Be informed before taking the plunge

Taranaki people wondering where best to take a dip over summer can check the Taranaki Regional Council’s online maps showing latest water-quality monitoring results.

The Council’s Director-Environment Quality, Gary Bedford, says the maps show whether a site is considered safe for swimming according to national guidelines for marine and freshwater recreational areas.

The Council is monitoring 13 Taranaki beaches and 16 popular freshwater swimming sites over the summer months. To see the latest results, scroll to the Environmental Data Map on the Council’s home page,, and select ‘Freshwater’ or ‘Coastal water’ recreational quality from the drop-down list.

District councils use the TRC’s monitoring to inform the public of the health risk, based on the national guidelines and the advice of the Medical Officer of Health. The status of popular swimming spots is listed on district council websites and the councils manage signs at the sites to advise people if it’s currently safe to swim.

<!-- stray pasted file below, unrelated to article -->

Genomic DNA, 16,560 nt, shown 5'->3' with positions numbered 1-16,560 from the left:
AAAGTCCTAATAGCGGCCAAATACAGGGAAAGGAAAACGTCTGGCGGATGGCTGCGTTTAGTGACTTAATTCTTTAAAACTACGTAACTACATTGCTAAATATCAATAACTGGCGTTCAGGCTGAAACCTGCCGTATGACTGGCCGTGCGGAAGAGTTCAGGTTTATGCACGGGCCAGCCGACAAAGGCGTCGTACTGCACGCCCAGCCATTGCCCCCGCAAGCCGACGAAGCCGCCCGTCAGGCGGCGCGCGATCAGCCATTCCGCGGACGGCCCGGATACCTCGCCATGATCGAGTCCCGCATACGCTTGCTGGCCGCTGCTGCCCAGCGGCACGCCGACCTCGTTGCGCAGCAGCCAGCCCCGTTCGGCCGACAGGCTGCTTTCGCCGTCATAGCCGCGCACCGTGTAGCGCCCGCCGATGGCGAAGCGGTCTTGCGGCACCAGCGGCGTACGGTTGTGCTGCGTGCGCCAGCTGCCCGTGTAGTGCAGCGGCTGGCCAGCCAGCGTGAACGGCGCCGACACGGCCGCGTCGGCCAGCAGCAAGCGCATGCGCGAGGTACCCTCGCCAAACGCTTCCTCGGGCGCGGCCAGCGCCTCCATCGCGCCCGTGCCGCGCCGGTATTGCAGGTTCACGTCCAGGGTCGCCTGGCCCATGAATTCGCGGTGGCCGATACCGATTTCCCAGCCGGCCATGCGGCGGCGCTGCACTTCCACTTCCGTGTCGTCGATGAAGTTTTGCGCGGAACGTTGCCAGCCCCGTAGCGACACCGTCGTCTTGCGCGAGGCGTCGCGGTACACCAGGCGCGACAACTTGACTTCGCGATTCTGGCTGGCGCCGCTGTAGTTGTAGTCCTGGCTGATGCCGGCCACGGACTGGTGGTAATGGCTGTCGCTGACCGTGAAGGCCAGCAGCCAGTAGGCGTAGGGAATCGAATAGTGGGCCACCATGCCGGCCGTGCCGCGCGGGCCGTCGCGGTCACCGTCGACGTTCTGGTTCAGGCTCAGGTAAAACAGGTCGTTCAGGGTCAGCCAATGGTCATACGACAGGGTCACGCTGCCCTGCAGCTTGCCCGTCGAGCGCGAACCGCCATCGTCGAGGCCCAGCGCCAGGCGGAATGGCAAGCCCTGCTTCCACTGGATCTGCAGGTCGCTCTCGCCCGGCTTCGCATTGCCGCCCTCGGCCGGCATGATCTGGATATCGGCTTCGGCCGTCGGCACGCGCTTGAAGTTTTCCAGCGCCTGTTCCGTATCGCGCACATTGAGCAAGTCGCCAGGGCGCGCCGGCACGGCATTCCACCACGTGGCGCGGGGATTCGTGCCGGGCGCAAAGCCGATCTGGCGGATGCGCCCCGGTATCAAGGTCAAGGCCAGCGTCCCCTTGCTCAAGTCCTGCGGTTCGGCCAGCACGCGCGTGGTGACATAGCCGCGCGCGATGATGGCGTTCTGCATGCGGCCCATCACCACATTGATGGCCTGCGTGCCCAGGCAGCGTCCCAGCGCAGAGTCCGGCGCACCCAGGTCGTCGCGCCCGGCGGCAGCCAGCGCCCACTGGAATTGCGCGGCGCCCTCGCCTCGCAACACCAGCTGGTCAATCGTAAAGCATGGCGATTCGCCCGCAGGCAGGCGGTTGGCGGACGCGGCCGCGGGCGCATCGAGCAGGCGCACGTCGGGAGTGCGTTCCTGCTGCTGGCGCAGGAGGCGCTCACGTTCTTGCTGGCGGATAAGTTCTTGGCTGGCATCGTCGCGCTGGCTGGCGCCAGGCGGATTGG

“Last year, the summer monitoring programme showed that coastal sites were consistently good with all sites meeting the swimming guidelines apart from one sample at one site. And freshwater sites were mostly good, with wildfowl and gulls responsible for the contamination at the two worst sites, which are both urban,” says Gary Bedford.

When considering whether it’s safe to swim, people should also use their own observations at any beach or freshwater site.

Mr Bedford says regardless of the latest monitoring results, any swimming spot or beach can be unsuitable to swim at from time to time and strongly advises people not to swim for at least three days after heavy or prolonged rainfall if the water is obviously murky.